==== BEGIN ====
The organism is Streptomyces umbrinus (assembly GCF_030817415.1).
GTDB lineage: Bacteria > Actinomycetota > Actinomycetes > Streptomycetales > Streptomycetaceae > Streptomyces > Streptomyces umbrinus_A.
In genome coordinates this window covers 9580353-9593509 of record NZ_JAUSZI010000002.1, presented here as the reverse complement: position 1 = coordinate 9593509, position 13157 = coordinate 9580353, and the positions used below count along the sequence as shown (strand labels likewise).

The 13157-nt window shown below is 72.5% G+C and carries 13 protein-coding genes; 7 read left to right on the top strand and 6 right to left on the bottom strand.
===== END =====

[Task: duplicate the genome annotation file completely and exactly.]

The organism is Streptomyces umbrinus (assembly GCF_030817415.1).
GTDB lineage: Bacteria > Actinomycetota > Actinomycetes > Streptomycetales > Streptomycetaceae > Streptomyces > Streptomyces umbrinus_A.
In genome coordinates this window covers 9580353-9593509 of record NZ_JAUSZI010000002.1, presented here as the reverse complement: position 1 = coordinate 9593509, position 13157 = coordinate 9580353, and the positions used below count along the sequence as shown (strand labels likewise).

The 13157-nt window shown below is 72.5% G+C and carries 13 protein-coding genes; 7 read left to right on the top strand and 6 right to left on the bottom strand.